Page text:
Rio Tinto (NYSE: RIO), the British industrial minerals firm, is so bullish on China it is spending $2 billion to increase production of iron ore in Australia by 25 percent.
As detailed in a previous article on Benzinga, BHP Billiton (NYSE: BHP), a natural resources firm headquartered in Australia, is also moving ahead on development projects; an action based on increasing demand from the world's most populous country. For growth, value and income investors, Rio Tinto is appealing -- due to China's rising need for iron ore.
Rio Tinto is a commodities play on the steel consumed by the People's Republic.
Before the Great Recession, there was nothing better. But the price of iron ore collapsed as growth declined in China. However, China is coming back and, as a result, so is the exchange traded fund for steel, Market Vectors Steel (NYSE: SLX), up by more than 20 percent for the last six months. Unsurprisingly, over the same period, the main exchanged traded fund for China, iShares China Large-Cap (NYSE: FXI), increased more than 16 percent.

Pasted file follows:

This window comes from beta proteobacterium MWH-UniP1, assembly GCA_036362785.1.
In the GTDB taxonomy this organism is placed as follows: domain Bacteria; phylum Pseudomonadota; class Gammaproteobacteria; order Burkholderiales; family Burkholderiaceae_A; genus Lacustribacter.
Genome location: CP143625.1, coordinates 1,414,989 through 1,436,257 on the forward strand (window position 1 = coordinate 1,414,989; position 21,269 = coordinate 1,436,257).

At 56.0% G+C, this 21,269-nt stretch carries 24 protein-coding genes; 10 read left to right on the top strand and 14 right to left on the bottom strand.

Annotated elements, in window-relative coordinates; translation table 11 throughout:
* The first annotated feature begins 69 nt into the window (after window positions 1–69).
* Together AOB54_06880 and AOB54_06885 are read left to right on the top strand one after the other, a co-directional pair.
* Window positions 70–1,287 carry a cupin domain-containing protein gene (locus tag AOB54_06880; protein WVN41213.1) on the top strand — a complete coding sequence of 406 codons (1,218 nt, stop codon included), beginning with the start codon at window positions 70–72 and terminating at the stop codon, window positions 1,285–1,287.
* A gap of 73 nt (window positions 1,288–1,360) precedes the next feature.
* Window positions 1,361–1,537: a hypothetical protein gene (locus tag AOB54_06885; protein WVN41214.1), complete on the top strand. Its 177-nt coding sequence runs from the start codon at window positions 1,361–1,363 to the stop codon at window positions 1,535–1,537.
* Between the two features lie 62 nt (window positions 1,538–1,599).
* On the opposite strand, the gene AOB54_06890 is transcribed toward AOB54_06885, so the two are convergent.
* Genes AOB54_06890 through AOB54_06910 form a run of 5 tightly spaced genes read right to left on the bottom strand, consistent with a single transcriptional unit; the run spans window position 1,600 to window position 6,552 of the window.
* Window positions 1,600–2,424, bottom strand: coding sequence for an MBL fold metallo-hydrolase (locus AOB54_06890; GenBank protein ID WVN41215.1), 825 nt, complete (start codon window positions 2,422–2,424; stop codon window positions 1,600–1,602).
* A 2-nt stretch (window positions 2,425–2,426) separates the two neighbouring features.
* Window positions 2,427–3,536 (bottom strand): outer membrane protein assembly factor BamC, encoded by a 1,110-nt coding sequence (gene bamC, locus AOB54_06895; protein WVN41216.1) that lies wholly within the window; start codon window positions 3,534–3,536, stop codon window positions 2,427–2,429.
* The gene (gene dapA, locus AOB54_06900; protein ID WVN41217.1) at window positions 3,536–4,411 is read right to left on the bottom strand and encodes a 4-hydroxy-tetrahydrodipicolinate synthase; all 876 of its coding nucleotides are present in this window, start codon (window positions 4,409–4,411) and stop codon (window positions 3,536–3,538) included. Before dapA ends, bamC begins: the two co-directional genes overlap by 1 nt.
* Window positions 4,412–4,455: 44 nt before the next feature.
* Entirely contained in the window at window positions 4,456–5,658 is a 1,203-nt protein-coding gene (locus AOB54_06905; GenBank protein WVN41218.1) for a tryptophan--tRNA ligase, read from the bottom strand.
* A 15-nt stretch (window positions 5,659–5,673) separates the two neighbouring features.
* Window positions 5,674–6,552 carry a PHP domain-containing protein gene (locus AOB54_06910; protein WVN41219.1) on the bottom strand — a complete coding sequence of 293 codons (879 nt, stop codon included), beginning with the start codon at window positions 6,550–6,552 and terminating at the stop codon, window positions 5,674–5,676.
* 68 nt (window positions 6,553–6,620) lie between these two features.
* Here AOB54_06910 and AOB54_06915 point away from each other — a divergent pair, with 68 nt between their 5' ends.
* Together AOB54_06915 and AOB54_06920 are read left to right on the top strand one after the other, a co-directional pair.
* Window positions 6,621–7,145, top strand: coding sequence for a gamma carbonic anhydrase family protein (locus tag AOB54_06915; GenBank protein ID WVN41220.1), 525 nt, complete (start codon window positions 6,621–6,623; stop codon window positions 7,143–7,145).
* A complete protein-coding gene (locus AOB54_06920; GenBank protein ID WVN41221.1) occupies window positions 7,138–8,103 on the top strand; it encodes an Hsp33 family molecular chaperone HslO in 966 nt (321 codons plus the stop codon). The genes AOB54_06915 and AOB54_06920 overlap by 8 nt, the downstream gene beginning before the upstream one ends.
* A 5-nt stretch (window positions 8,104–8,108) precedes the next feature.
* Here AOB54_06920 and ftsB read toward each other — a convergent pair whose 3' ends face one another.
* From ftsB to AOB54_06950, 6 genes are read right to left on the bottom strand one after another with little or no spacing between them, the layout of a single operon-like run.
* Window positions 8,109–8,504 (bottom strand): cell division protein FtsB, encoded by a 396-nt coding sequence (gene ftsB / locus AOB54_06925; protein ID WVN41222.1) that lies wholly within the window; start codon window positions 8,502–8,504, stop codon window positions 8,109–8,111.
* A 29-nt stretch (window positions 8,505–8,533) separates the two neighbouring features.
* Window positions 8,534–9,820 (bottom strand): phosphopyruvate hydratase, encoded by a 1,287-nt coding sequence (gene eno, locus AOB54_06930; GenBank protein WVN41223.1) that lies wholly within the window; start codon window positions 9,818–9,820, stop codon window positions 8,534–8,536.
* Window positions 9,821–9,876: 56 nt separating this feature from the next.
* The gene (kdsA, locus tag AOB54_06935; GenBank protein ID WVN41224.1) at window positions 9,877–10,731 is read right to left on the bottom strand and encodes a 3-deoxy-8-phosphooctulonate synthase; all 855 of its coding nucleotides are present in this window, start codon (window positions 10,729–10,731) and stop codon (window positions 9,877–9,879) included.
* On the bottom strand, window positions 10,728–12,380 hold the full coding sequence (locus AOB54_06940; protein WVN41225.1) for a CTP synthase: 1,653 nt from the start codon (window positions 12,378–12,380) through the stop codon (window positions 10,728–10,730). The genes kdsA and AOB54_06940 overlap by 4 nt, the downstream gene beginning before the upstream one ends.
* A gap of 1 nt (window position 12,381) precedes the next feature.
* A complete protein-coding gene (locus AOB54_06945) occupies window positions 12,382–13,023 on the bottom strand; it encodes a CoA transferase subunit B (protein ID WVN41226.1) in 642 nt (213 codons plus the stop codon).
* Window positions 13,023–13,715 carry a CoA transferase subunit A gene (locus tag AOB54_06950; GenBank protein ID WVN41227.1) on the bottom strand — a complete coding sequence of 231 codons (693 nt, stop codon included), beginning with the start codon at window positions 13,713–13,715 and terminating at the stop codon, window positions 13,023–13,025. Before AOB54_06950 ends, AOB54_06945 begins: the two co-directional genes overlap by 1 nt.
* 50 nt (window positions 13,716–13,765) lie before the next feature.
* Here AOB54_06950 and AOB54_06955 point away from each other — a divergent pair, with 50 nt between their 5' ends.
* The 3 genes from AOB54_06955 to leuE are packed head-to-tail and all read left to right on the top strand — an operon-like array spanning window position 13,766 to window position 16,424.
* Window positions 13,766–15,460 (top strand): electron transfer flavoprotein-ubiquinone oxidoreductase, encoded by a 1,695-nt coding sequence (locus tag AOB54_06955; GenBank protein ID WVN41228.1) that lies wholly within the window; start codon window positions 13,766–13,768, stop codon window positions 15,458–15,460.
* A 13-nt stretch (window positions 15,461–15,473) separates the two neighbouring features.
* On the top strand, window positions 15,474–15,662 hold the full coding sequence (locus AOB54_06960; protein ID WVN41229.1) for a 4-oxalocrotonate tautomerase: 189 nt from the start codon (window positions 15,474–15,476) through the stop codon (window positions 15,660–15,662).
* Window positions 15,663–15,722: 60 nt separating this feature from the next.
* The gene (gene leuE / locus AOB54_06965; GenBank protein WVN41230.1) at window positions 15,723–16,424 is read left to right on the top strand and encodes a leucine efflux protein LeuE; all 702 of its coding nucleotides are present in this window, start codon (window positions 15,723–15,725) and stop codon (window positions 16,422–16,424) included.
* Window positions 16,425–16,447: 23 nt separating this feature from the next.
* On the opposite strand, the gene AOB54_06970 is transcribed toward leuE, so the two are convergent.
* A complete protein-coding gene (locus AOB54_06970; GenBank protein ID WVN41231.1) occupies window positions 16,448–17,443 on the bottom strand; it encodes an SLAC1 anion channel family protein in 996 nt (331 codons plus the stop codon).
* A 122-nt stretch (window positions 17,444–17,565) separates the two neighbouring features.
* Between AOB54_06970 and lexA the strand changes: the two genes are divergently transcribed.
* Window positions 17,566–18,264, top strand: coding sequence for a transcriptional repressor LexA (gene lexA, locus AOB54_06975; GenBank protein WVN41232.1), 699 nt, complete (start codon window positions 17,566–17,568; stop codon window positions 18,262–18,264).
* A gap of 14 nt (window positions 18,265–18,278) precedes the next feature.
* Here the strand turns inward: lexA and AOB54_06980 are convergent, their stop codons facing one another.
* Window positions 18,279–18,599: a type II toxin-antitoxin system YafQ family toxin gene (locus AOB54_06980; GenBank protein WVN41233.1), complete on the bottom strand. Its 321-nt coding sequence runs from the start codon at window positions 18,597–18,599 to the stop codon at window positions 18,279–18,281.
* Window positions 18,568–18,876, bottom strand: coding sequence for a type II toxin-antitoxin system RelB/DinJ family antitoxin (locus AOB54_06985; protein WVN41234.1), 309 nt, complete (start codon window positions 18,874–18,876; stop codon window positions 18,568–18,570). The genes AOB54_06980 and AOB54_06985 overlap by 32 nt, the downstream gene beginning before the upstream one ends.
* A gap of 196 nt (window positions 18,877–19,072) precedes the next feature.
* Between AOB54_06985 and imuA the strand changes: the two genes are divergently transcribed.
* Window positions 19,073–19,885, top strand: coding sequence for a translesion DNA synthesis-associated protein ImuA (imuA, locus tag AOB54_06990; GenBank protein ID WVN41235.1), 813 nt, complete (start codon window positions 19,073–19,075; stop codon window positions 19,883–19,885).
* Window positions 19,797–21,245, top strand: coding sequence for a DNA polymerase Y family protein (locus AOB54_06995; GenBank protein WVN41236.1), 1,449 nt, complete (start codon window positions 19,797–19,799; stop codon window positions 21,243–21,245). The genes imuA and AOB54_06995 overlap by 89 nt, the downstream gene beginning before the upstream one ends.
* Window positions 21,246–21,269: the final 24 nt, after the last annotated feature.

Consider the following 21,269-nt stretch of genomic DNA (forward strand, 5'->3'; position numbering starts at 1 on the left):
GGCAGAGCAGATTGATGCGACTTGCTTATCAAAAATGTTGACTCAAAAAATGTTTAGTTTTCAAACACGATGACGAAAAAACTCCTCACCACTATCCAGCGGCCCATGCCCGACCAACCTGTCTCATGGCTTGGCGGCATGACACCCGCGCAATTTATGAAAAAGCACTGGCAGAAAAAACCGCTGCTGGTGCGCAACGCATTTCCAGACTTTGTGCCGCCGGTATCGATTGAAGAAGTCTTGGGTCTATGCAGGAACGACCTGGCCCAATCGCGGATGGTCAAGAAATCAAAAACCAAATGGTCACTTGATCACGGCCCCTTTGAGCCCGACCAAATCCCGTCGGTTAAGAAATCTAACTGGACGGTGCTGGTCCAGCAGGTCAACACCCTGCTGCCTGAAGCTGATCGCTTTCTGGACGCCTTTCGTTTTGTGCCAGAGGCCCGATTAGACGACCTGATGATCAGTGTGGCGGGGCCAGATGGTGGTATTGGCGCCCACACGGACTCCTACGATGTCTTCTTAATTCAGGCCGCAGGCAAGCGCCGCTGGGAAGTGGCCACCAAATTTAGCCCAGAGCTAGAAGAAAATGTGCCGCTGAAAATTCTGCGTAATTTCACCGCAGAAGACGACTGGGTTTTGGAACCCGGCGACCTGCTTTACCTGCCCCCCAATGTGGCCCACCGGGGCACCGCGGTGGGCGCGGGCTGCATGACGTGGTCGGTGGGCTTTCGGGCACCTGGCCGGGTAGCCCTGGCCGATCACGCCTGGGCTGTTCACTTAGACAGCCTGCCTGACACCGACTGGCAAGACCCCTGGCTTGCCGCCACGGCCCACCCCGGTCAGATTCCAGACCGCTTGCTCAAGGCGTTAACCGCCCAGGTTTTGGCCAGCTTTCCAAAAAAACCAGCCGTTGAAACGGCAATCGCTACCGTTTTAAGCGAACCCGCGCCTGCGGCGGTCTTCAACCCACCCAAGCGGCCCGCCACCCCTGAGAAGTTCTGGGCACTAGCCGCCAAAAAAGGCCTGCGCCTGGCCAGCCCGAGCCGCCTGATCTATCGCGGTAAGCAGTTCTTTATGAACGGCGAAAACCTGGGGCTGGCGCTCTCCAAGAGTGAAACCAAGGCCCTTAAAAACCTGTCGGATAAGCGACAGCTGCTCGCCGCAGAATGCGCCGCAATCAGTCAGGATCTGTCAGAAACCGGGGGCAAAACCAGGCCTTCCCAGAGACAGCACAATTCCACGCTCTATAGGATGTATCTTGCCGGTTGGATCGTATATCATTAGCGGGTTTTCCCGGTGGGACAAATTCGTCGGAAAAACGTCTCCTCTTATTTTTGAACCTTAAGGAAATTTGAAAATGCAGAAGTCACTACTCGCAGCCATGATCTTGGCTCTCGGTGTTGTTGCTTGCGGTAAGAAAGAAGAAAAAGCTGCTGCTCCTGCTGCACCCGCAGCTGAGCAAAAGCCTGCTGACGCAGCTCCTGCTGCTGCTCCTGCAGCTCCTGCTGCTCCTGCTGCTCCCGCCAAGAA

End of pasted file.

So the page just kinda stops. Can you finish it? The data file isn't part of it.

During that same span, Rio Tinto stock rose more than 25 percent.
Value investors should like the forward price-to-earnings ratio of around 10. That is about half the average price-to-earnings ratio for a member of the Standard & Poor's 500 Index. The forward price-to-earnings ratio for BHP Billiton is 13.24.
While the price-to-earnings ratio for Rio Tinto is far below the average for a Standard & Poor's 500 company, the dividend yield is far above it. The average dividend for an S&P 500 member is about 1.9 percent. Rio Tinto pays a dividend of 3.12 percent.
Demand for steel, meanwhile, is not just coming from China.
It should also increase from India, Brazil and other emerging market countries. Rio Tinto also controls profitable mines in stable countries, that are at a premium in that industry. As the need for steel continues to rise, so should the share price for Rio Tinto, based on all of those factors.
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